Leading Article: Not a time to talk to the IRA

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The Independent Online
IN PRINCIPLE, there is no reason why governments should refuse to talk to violent political organisations. Britain has a long history of negotiating with the leaders of such groups: Robert Mugabe and Jomo Kenyatta spring to mind. So meetings with the Provisional IRA may seem to be a sensible, perhaps inevitable, way of achieving a political solution and an end to violence. What can be lost by talking?

Such feelings explain Gordon Wilson's magnanimous gesture in meeting the IRA. The hope is that a dovish element within the IRA may moderate demands for a British withdrawal and a united Ireland. Furthermore, IRA leaders might be persuaded that talking is a better way of achieving these more limited objectives. So big-hearted people such as Mr Wilson offer the olive branch.

Unfortunately, their hopes are based on scant evidence. There is no sign that the IRA would accommodate the aspirations of Unionists in its vision of a future Ireland. The republicans are now the only significant part of the nationalist spectrum to call for British withdrawal. Revisionism by an element within the IRA almost certainly would result in violent schism and death for the instigators. While many in Northern Ireland and the Irish Republic have developed their thinking, the IRA stance has ossified.

Meanwhile, the Armalite has won out over the ballot box. Increasingly indiscriminate violence seems to be the paramilitaries' only option. Sinn Fein has failed to win over voters. The electoral demise of the Workers Party, which sprang out of the Official IRA when it declared a ceasefire, offers a fair warning of what happens to republicans when they lay down their weapons.

Even so, what can be lost by talking? A great deal, is the answer. Negotiating would be a sign of weakness, encouraging the IRA belief that the war is winnable and that Britain will eventually withdraw from fatigue. The IRA will retire from the field only if it believes victory is impossible and the campaign has become an exercise in lethal futility.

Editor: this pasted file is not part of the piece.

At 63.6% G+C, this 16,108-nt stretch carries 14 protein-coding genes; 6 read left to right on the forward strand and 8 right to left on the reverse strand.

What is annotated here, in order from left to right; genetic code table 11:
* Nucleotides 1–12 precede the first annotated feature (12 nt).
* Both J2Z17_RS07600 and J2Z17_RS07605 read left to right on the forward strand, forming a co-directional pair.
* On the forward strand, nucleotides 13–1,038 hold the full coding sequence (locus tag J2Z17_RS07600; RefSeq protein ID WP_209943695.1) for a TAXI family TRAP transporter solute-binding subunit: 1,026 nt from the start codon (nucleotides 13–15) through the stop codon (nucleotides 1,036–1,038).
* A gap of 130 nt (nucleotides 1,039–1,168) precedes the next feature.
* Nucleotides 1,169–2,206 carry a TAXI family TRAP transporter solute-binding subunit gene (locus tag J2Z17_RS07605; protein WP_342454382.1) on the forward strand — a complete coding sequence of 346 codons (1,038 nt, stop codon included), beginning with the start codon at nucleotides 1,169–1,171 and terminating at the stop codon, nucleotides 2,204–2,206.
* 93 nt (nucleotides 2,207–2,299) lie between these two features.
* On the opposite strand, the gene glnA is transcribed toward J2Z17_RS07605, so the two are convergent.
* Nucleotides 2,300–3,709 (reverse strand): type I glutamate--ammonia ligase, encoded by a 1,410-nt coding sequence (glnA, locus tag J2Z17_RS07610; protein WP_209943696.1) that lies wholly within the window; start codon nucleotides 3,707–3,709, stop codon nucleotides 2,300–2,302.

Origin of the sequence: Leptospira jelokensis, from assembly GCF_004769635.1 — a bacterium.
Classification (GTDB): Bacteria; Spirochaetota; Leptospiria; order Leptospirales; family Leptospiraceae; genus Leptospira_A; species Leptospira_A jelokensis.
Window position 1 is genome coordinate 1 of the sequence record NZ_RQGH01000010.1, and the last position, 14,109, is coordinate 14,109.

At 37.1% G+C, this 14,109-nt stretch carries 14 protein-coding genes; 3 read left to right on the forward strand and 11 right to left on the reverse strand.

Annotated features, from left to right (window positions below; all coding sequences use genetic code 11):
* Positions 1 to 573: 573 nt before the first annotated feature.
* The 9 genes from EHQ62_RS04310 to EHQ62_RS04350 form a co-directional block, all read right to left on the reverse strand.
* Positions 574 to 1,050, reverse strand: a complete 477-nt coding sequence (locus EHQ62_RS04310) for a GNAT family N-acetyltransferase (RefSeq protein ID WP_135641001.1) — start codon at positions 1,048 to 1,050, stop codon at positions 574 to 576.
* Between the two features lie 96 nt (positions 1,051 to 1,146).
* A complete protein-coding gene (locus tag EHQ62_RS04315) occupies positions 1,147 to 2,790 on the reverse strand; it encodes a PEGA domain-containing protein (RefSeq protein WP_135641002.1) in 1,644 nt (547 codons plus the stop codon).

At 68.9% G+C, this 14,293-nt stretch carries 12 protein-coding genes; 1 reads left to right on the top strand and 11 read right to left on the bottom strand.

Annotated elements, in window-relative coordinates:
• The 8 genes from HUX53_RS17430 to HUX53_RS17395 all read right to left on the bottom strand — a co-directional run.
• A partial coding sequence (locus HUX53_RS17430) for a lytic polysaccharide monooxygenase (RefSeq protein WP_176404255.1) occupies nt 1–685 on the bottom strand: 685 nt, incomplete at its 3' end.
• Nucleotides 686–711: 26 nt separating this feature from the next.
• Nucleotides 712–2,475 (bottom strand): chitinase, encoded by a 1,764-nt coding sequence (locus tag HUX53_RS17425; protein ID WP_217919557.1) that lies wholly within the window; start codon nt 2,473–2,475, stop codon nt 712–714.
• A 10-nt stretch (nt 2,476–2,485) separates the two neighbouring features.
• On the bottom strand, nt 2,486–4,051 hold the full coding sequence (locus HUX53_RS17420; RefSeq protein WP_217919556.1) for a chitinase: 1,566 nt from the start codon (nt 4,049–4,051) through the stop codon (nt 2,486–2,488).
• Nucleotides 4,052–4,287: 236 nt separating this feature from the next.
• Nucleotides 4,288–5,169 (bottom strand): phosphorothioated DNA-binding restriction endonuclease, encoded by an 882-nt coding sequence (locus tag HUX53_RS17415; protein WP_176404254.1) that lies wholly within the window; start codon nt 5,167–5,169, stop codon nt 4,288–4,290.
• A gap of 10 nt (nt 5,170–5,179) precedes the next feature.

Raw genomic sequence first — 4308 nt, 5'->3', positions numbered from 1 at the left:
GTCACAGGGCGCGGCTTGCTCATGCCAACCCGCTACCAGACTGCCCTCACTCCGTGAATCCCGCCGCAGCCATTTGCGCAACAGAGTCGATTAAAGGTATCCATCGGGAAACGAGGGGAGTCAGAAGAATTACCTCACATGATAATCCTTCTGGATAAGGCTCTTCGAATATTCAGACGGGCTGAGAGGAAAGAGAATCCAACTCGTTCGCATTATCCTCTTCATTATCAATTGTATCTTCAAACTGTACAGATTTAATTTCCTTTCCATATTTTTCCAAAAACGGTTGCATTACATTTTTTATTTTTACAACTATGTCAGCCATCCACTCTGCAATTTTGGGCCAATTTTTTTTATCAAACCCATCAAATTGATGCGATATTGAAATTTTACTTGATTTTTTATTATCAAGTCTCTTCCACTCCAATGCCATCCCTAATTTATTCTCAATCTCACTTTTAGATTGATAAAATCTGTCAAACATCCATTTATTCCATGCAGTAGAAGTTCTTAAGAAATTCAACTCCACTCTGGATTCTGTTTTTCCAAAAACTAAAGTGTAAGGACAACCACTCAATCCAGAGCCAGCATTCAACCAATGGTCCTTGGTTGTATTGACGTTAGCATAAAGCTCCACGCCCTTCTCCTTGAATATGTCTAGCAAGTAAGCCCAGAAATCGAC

Talking to the IRA would alienate the Unionists and, as during the IRA negotiations of the Seventies, drive them towards the loyalist paramilitaries. Meetings between British officials and the IRA would undercut the nationalist parties. They would also horrify the government of the Irish Republic, which greatly fears that a secret British-IRA deal would undermine the Irish state, by elevating the IRA.

So, for no gain, talks would damage relations with those democratic parties that may, in time, forge a pluralist solution and marginalise the paramilitaries. Instead of talking to the IRA, the Government should at last address the needs of the republican constituency: a bill of rights, fair employment practices, security that protects instead of harassing them, plus constitutional reform that acknowledges their sense of Irish identity.

Britain's denial of justice over decades is partly to blame for the growth of the IRA. Talking to the paramilitaries now instead of dealing with that injustice would be a further abdication of Britain's responsibility to ensure good government.